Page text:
Indian J Community Med. 2020 Oct-Dec;45(4):492-496. doi: 10.4103/ijcm.IJCM_532_19. Epub 2020 Oct 28.
CONTEXT: A major social problem among clients with substance use disorders is stigmatization related to health conditions, which contributes to poor mental and physical health circumstances and becomes hazardous to substance abuse treatment. Meanwhile, decreased stigmatization among cannabis users might occur because some people use cannabis without experiencing harm or believe it to be a harmless substance and might not be receiving treatment. Several studies have investigated stigma toward substance use disorder and treatment. However, less is known about how stigmatization influences treatment.
AIMS: To investigate the association between the perceived stigma of addiction and treatment utilization among cannabis addicts.
MATERIALS AND METHODS: A cross-sectional design was conducted with consecutive sampling techniques among 977 cannabis users recruited from all 7 compulsory drug detention centers in Thailand. The data were collected by standardized interviewers with a structured interviewing questionnaire. Binary logistic regression was applied to determine the effect of perceived stigma of treatment utilization.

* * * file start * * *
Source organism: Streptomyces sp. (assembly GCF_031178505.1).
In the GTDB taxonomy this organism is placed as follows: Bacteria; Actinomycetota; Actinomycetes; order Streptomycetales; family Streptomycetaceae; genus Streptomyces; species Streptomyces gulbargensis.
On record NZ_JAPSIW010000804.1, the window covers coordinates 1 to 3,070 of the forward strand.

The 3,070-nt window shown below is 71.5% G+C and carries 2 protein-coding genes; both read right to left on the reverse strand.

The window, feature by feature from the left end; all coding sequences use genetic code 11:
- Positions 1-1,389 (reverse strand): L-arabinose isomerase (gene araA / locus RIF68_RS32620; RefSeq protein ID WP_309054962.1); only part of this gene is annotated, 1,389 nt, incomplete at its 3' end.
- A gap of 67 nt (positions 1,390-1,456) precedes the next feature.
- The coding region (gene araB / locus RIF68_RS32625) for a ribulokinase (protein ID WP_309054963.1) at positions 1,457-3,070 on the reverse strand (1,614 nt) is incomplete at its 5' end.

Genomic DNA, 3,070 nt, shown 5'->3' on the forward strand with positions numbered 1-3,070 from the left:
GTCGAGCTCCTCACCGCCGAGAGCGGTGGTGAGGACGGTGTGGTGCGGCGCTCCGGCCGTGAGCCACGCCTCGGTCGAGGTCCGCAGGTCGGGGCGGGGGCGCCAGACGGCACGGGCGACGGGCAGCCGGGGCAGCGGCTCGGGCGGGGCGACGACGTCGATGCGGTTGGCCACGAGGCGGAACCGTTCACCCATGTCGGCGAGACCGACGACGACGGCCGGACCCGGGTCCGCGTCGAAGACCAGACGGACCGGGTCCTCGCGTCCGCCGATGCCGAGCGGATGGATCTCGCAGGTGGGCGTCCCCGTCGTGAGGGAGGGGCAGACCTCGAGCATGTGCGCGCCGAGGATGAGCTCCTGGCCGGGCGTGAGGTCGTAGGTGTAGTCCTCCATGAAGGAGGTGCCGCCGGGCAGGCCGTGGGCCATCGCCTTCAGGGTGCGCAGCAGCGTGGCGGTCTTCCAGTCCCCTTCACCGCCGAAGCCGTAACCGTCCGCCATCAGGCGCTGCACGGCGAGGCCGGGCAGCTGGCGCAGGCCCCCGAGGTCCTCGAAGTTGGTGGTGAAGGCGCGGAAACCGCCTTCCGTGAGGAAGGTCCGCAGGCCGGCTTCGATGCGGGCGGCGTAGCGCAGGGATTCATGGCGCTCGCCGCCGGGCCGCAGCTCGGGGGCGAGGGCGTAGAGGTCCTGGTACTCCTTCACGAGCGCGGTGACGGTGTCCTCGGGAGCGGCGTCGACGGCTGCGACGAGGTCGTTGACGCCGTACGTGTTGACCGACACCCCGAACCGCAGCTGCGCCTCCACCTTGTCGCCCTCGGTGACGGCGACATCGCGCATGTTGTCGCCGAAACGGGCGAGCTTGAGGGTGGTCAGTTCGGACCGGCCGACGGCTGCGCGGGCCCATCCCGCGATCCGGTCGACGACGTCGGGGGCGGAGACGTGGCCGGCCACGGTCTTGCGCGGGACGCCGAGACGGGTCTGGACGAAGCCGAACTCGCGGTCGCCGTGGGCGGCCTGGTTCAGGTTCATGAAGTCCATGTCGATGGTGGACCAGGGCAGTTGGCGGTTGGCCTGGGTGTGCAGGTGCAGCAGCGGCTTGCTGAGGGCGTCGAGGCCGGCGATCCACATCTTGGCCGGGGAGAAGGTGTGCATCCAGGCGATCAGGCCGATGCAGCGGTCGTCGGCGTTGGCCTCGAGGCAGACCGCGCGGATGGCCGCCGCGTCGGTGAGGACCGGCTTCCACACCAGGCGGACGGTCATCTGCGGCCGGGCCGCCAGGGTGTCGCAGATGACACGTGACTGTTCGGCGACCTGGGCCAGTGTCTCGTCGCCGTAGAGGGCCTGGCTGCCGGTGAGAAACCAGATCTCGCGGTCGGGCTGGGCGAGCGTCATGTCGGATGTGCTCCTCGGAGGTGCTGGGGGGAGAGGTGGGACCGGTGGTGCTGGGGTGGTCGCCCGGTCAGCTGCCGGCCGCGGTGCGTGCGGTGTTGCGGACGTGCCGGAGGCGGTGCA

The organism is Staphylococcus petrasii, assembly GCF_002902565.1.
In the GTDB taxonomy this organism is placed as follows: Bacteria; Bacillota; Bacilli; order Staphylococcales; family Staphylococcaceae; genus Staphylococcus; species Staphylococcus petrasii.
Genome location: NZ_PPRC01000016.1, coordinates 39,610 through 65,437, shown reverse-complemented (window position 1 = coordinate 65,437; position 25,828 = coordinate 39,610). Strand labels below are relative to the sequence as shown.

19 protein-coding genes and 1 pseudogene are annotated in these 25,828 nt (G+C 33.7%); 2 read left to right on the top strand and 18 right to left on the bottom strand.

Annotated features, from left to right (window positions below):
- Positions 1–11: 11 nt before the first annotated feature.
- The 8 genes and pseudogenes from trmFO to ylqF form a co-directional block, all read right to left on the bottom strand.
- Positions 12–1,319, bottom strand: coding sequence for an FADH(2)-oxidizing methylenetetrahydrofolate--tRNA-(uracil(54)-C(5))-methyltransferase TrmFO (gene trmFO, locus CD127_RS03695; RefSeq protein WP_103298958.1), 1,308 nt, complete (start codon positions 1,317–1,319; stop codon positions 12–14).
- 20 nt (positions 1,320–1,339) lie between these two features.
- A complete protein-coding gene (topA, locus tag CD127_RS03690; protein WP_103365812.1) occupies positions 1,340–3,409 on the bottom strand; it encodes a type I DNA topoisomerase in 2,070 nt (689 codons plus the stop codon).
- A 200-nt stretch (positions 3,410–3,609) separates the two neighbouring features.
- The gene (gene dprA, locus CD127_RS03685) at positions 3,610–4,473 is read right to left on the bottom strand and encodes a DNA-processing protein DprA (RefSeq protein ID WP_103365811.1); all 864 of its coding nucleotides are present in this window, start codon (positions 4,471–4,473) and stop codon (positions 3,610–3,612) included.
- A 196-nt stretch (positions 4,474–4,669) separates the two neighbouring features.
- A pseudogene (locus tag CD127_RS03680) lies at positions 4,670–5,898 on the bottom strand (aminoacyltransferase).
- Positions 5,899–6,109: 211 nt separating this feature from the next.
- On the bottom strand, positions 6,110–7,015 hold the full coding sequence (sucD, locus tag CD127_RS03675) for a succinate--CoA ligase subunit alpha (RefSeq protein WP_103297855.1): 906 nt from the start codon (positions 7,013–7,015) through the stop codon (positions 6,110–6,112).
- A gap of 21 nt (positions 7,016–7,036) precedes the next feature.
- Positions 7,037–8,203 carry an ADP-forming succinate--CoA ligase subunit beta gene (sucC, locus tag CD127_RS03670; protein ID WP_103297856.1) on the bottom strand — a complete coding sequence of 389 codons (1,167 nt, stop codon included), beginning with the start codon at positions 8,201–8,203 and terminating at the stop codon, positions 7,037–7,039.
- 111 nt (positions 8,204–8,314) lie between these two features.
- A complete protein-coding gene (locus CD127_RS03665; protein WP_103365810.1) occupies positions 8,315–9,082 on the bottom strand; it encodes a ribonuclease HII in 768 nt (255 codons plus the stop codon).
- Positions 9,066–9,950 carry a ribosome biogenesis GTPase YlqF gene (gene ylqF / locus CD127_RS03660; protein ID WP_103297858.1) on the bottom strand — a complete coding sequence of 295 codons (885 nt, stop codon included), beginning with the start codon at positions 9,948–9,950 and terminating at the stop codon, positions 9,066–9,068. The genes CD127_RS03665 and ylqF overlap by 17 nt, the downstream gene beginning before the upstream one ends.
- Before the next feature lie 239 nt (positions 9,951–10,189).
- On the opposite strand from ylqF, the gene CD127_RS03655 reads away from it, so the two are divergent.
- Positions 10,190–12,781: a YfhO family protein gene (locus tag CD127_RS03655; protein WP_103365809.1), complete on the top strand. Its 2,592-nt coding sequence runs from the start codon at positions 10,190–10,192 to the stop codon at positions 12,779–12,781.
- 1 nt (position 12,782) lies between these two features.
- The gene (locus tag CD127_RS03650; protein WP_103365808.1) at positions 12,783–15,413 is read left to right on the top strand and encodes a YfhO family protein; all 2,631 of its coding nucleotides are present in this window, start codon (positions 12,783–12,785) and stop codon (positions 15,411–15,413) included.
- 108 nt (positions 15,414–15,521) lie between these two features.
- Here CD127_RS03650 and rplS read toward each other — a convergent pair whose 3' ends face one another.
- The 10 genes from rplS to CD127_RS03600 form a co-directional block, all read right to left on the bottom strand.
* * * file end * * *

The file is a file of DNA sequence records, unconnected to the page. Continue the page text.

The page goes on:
RESULTS: Most clients were male (84.5%), had a family history of drug problems (54.5%), and had a history of mental health problems (5.1%). Most of them reported moderate-to-high levels of perceived stigma (87.2%) and received treatment (28.9%). Greater perceived stigma was associated with decreased treatment for cannabis abuse.
CONCLUSIONS: The perceived stigma of addiction is a barrier to cannabis abuse treatment utilization. Thus, a better understanding of stigma could reduce its negative impact on seeking and engaging in treatment.
Source: ncbi 2